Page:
Pimples and other acne-related blemishes can strike at any age. In fact, between over-the-counter remedies and specialized dermatological care, millions of Americans of all ages seek help for their acne.
At Manhattan Dermatology, one of the most common questions our board-certified dermatologists address with patients is whether it’s OK to pop your pimples.
The answer? No!
We’ve created this guide to help you better understand the dangers of squeezing and picking at acne and why you need to stop popping your zits. Keep reading to learn what you need to know.
Just as there are many reasons people develop acne — from genetics and hormonal changes to the skin care products you use — there are multiple reasons to stop popping your pimples.
Unless you have a whitehead that looks like it’s ready to burst on its own, here’s why you need to stop popping your zits:
Acne is an inflammatory skin issue. In other words, it’s the inflammation caused by blocked oil (sebaceous) glands.
When you have a buildup of sebum, or oil, that your skin produces to keep itself lubricated and protected and skin debris (e.g., dead skin cells, bacteria, dirt), it can clog your pores and follicles and block these glands.
The result is blackheads and whiteheads — clogged pores or follicles that have white or black tips — and the acne we call pimples: inflamed red bumps called papules and pus-filled pimples called pustules.
When you see a pimple, it’s natural to want to squeeze it or pop it. But doing so can force the debris and bacteria deeper into the follicle or pore.
This can cause the wall of the pore or follicle to break, spilling the infected pus and materials into deeper layers of your skin, triggering even more inflammation. You might even cause infection below the surface.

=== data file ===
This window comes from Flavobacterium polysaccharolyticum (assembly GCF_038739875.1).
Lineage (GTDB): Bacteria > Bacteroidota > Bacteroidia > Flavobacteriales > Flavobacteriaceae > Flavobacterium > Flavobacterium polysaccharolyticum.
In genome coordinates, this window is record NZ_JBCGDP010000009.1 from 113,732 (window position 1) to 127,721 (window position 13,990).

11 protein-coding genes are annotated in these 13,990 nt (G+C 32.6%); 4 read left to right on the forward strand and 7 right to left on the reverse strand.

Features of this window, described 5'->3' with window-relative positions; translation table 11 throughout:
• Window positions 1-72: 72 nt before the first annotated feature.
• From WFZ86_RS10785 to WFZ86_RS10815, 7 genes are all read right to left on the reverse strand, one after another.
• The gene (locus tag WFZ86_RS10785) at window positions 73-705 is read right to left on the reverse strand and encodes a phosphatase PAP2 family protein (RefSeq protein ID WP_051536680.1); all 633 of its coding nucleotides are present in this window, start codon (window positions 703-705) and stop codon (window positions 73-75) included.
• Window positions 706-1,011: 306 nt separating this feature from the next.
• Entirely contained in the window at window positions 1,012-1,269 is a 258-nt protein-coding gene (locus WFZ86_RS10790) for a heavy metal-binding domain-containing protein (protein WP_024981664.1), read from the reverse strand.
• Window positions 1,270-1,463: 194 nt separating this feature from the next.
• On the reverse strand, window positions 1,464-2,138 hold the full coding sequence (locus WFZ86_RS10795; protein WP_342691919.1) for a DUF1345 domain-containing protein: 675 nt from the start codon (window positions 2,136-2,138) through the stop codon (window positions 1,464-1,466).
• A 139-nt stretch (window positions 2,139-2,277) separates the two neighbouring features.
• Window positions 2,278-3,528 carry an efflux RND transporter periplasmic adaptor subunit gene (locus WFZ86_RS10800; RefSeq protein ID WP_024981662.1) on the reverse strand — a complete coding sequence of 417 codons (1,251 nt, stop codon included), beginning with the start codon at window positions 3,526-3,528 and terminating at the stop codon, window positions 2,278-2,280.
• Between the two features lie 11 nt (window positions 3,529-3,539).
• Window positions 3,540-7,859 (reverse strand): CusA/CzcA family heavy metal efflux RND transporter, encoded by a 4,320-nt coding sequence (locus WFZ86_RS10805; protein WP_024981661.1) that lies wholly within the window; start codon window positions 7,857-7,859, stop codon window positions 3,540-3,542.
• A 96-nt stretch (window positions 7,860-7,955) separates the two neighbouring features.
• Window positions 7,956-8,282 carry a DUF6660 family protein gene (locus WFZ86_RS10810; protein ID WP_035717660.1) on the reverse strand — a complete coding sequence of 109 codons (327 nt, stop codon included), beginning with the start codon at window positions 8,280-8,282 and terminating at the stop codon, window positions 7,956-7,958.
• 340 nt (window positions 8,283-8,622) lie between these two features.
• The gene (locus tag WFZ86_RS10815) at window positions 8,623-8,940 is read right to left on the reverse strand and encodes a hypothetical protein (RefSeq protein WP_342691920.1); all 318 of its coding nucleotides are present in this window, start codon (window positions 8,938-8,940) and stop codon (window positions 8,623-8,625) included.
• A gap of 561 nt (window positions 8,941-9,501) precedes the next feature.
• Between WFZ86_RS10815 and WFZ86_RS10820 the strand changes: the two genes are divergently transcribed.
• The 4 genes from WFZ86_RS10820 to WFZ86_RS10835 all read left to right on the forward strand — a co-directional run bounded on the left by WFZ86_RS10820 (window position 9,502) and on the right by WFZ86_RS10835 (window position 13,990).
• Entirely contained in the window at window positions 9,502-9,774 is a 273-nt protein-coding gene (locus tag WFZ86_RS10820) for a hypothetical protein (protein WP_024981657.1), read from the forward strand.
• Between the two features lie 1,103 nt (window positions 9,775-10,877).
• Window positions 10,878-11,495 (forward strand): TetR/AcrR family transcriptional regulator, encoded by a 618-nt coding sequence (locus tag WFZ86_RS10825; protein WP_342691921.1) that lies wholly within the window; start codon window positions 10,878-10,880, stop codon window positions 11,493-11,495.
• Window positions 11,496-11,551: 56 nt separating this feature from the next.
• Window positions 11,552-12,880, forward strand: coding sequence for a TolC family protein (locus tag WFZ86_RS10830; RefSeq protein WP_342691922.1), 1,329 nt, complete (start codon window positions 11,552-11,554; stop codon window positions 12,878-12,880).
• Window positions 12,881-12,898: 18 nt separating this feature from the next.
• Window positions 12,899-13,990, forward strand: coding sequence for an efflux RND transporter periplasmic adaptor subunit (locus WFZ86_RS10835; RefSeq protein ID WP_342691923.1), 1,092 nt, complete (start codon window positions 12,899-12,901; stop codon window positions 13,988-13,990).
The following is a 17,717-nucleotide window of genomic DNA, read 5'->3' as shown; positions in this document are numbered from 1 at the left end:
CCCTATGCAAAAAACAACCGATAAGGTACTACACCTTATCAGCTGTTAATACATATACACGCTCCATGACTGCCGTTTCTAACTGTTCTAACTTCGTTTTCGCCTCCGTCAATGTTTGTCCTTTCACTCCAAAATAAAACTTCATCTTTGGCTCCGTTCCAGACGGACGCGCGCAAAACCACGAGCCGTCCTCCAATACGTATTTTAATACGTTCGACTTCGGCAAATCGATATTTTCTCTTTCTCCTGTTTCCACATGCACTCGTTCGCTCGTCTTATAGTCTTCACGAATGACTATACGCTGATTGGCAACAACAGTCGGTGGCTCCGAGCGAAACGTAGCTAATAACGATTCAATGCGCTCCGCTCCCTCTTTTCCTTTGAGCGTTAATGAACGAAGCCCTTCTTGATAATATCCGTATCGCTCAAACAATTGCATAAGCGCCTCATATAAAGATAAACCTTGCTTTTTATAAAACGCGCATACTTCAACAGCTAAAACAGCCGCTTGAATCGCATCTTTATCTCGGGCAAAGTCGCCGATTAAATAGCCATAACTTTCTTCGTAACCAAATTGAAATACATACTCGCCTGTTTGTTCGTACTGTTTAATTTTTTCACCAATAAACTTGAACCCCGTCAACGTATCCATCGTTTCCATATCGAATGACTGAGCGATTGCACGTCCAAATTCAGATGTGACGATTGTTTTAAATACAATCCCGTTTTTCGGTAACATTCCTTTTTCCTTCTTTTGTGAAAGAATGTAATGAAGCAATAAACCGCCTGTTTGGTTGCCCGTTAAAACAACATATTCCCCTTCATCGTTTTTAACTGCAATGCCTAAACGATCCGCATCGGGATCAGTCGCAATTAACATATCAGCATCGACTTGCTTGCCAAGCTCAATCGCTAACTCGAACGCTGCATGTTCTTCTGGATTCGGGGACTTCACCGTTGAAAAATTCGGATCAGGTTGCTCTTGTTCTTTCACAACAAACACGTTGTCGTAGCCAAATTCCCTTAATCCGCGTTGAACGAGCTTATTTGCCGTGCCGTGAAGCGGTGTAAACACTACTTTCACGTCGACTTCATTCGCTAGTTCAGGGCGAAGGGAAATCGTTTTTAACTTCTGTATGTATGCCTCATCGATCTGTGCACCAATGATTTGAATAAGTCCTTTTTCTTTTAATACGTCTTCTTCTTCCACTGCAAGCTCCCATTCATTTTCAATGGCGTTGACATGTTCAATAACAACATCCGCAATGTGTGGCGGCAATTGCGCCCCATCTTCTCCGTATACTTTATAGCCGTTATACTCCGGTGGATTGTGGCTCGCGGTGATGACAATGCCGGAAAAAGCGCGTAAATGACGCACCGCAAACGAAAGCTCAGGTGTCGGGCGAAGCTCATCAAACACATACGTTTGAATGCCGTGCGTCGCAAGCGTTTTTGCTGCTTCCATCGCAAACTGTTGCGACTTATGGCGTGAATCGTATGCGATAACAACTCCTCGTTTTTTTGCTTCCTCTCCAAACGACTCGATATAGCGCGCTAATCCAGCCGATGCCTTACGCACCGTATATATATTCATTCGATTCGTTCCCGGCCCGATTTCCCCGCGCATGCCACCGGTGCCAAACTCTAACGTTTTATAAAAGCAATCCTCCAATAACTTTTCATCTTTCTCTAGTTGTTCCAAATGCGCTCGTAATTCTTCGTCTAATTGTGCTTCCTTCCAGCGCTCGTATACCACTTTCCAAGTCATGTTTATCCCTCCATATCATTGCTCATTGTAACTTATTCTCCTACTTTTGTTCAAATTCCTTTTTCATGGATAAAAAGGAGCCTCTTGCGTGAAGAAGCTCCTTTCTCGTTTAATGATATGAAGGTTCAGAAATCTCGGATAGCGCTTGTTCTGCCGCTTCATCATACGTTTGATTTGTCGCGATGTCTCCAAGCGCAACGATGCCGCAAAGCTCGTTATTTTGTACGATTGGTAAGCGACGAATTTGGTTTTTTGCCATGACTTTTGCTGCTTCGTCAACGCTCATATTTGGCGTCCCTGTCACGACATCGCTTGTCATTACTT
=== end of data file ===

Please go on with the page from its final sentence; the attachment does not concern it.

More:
If you’ve ever popped a zit only to have it reappear soon after and looking much worse, you’ve experienced one of the major issues that comes with picking at acne.
When you pop a pimple that doesn’t have a well-developed whitehead, you break open your skin and force pus to the surface. Because you caused an open wound in your skin, a scab forms, making it difficult for the pus that remains below the surface to escape.
As a result, you increase the formation of inflammatory acne: nodules (hard, inflamed lesions), conglobata (collections of nodules), and cystic acne (sore, fluid-filled lumps) below your skin. Popping zits often increases their formation, making your acne worse.
Popping your zits doesn’t just give you a scab or an area of swelling. It’s the best way to give yourself permanent acne scars, especially if you routinely pick at your face.
That’s because each time you pop a zit or pick at your acne, you damage your skin. This increases the chances of losing delicate skin tissue during the healing process. The more damage to your skin after picking at it, the more likely you’ll lose this tissue.
Even if your zit popping doesn’t cause scarred pits on your face, it can lead to dark areas called keratinocytes. These develop when your skin gets inflamed and sends extra melanin to the surface, causing hyperpigmentation that can last long after your acne disappears.
If you’re tired of seeing blackheads, whiteheads, and other acne when you look in the mirror, there are safer ways than popping your zits to care for your skin.
If you’re struggling with moderate or severe acne, we evaluate your skin and offer personalized skin care recommendations and acne treatments, including:
Learn more about the dangers of popping your zits or come in for a skin evaluation by scheduling an appointment online or over the phone at the Manhattan Dermatology location nearest you. We have offices in the Murray Hill and Midtown East sections of Manhattan in New York City.